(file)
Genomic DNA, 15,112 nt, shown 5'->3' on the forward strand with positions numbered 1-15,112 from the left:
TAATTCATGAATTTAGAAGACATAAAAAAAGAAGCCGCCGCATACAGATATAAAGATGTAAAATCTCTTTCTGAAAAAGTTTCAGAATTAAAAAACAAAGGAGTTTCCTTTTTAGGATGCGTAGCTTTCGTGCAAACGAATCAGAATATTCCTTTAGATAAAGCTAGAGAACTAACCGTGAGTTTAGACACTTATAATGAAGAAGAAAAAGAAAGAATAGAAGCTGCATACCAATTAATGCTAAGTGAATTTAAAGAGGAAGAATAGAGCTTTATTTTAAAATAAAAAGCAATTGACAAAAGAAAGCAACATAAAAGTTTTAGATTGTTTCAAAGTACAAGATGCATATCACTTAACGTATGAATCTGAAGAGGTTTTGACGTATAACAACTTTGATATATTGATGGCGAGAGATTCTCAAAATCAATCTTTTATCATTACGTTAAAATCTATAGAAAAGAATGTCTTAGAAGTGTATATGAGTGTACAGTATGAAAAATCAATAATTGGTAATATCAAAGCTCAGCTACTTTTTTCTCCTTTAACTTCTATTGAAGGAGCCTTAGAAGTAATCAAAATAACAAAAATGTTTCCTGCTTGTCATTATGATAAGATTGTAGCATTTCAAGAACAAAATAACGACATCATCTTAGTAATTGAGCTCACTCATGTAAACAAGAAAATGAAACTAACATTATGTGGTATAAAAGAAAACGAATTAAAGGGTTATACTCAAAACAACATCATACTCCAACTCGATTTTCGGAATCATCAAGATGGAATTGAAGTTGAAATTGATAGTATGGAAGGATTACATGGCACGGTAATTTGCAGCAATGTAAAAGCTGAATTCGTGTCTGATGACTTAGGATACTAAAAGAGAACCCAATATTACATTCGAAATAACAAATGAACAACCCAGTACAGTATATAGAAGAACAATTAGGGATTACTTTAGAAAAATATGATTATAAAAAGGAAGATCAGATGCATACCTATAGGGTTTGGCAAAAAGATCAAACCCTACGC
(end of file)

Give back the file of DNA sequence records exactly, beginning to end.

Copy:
Genomic DNA, 15,112 nt, shown 5'->3' on the forward strand with positions numbered 1-15,112 from the left:
TAATTCATGAATTTAGAAGACATAAAAAAAGAAGCCGCCGCATACAGATATAAAGATGTAAAATCTCTTTCTGAAAAAGTTTCAGAATTAAAAAACAAAGGAGTTTCCTTTTTAGGATGCGTAGCTTTCGTGCAAACGAATCAGAATATTCCTTTAGATAAAGCTAGAGAACTAACCGTGAGTTTAGACACTTATAATGAAGAAGAAAAAGAAAGAATAGAAGCTGCATACCAATTAATGCTAAGTGAATTTAAAGAGGAAGAATAGAGCTTTATTTTAAAATAAAAAGCAATTGACAAAAGAAAGCAACATAAAAGTTTTAGATTGTTTCAAAGTACAAGATGCATATCACTTAACGTATGAATCTGAAGAGGTTTTGACGTATAACAACTTTGATATATTGATGGCGAGAGATTCTCAAAATCAATCTTTTATCATTACGTTAAAATCTATAGAAAAGAATGTCTTAGAAGTGTATATGAGTGTACAGTATGAAAAATCAATAATTGGTAATATCAAAGCTCAGCTACTTTTTTCTCCTTTAACTTCTATTGAAGGAGCCTTAGAAGTAATCAAAATAACAAAAATGTTTCCTGCTTGTCATTATGATAAGATTGTAGCATTTCAAGAACAAAATAACGACATCATCTTAGTAATTGAGCTCACTCATGTAAACAAGAAAATGAAACTAACATTATGTGGTATAAAAGAAAACGAATTAAAGGGTTATACTCAAAACAACATCATACTCCAACTCGATTTTCGGAATCATCAAGATGGAATTGAAGTTGAAATTGATAGTATGGAAGGATTACATGGCACGGTAATTTGCAGCAATGTAAAAGCTGAATTCGTGTCTGATGACTTAGGATACTAAAAGAGAACCCAATATTACATTCGAAATAACAAATGAACAACCCAGTACAGTATATAGAAGAACAATTAGGGATTACTTTAGAAAAATATGATTATAAAAAGGAAGATCAGATGCATACCTATAGGGTTTGGCAAAAAGATCAAACCCTACGC